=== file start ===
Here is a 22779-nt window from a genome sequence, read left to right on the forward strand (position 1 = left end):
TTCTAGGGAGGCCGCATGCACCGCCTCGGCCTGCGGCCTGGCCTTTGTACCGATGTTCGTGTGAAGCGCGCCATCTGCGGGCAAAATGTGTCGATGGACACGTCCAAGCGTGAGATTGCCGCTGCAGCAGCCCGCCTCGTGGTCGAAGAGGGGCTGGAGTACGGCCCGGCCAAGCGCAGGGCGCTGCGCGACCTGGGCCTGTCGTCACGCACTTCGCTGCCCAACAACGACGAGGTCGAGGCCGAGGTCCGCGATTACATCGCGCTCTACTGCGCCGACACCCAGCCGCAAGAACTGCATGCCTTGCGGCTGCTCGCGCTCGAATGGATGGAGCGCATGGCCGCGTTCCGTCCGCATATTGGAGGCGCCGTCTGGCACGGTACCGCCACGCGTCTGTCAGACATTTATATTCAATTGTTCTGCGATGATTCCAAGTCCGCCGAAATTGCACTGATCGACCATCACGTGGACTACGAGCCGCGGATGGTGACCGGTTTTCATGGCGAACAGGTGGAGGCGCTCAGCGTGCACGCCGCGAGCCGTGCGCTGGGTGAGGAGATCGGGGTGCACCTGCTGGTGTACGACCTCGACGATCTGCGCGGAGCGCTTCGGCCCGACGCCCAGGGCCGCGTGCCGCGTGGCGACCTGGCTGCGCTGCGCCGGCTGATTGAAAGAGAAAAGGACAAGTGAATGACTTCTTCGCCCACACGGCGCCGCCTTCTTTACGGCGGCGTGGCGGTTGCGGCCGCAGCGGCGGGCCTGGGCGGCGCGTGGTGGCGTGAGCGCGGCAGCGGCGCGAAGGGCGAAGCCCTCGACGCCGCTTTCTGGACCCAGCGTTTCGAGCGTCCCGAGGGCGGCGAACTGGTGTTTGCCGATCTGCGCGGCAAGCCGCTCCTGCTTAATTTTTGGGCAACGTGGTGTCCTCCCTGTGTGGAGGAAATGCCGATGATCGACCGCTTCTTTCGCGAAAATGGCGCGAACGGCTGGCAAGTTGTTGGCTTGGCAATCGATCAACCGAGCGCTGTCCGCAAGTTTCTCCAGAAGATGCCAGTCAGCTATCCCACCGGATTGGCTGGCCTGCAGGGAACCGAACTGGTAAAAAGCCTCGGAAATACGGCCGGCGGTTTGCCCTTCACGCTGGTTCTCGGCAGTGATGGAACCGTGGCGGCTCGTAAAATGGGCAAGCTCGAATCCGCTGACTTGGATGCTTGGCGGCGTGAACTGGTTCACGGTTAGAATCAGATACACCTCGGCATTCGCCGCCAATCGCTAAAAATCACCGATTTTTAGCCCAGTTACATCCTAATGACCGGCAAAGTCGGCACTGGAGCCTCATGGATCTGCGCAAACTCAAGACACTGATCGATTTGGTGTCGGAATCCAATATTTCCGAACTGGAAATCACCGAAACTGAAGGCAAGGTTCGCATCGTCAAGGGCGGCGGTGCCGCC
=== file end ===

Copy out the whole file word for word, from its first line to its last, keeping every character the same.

Here is a 22779-nt window from a genome sequence, read left to right on the forward strand (position 1 = left end):
TTCTAGGGAGGCCGCATGCACCGCCTCGGCCTGCGGCCTGGCCTTTGTACCGATGTTCGTGTGAAGCGCGCCATCTGCGGGCAAAATGTGTCGATGGACACGTCCAAGCGTGAGATTGCCGCTGCAGCAGCCCGCCTCGTGGTCGAAGAGGGGCTGGAGTACGGCCCGGCCAAGCGCAGGGCGCTGCGCGACCTGGGCCTGTCGTCACGCACTTCGCTGCCCAACAACGACGAGGTCGAGGCCGAGGTCCGCGATTACATCGCGCTCTACTGCGCCGACACCCAGCCGCAAGAACTGCATGCCTTGCGGCTGCTCGCGCTCGAATGGATGGAGCGCATGGCCGCGTTCCGTCCGCATATTGGAGGCGCCGTCTGGCACGGTACCGCCACGCGTCTGTCAGACATTTATATTCAATTGTTCTGCGATGATTCCAAGTCCGCCGAAATTGCACTGATCGACCATCACGTGGACTACGAGCCGCGGATGGTGACCGGTTTTCATGGCGAACAGGTGGAGGCGCTCAGCGTGCACGCCGCGAGCCGTGCGCTGGGTGAGGAGATCGGGGTGCACCTGCTGGTGTACGACCTCGACGATCTGCGCGGAGCGCTTCGGCCCGACGCCCAGGGCCGCGTGCCGCGTGGCGACCTGGCTGCGCTGCGCCGGCTGATTGAAAGAGAAAAGGACAAGTGAATGACTTCTTCGCCCACACGGCGCCGCCTTCTTTACGGCGGCGTGGCGGTTGCGGCCGCAGCGGCGGGCCTGGGCGGCGCGTGGTGGCGTGAGCGCGGCAGCGGCGCGAAGGGCGAAGCCCTCGACGCCGCTTTCTGGACCCAGCGTTTCGAGCGTCCCGAGGGCGGCGAACTGGTGTTTGCCGATCTGCGCGGCAAGCCGCTCCTGCTTAATTTTTGGGCAACGTGGTGTCCTCCCTGTGTGGAGGAAATGCCGATGATCGACCGCTTCTTTCGCGAAAATGGCGCGAACGGCTGGCAAGTTGTTGGCTTGGCAATCGATCAACCGAGCGCTGTCCGCAAGTTTCTCCAGAAGATGCCAGTCAGCTATCCCACCGGATTGGCTGGCCTGCAGGGAACCGAACTGGTAAAAAGCCTCGGAAATACGGCCGGCGGTTTGCCCTTCACGCTGGTTCTCGGCAGTGATGGAACCGTGGCGGCTCGTAAAATGGGCAAGCTCGAATCCGCTGACTTGGATGCTTGGCGGCGTGAACTGGTTCACGGTTAGAATCAGATACACCTCGGCATTCGCCGCCAATCGCTAAAAATCACCGATTTTTAGCCCAGTTACATCCTAATGACCGGCAAAGTCGGCACTGGAGCCTCATGGATCTGCGCAAACTCAAGACACTGATCGATTTGGTGTCGGAATCCAATATTTCCGAACTGGAAATCACCGAAACTGAAGGCAAGGTTCGCATCGTCAAGGGCGGCGGTGCCGCC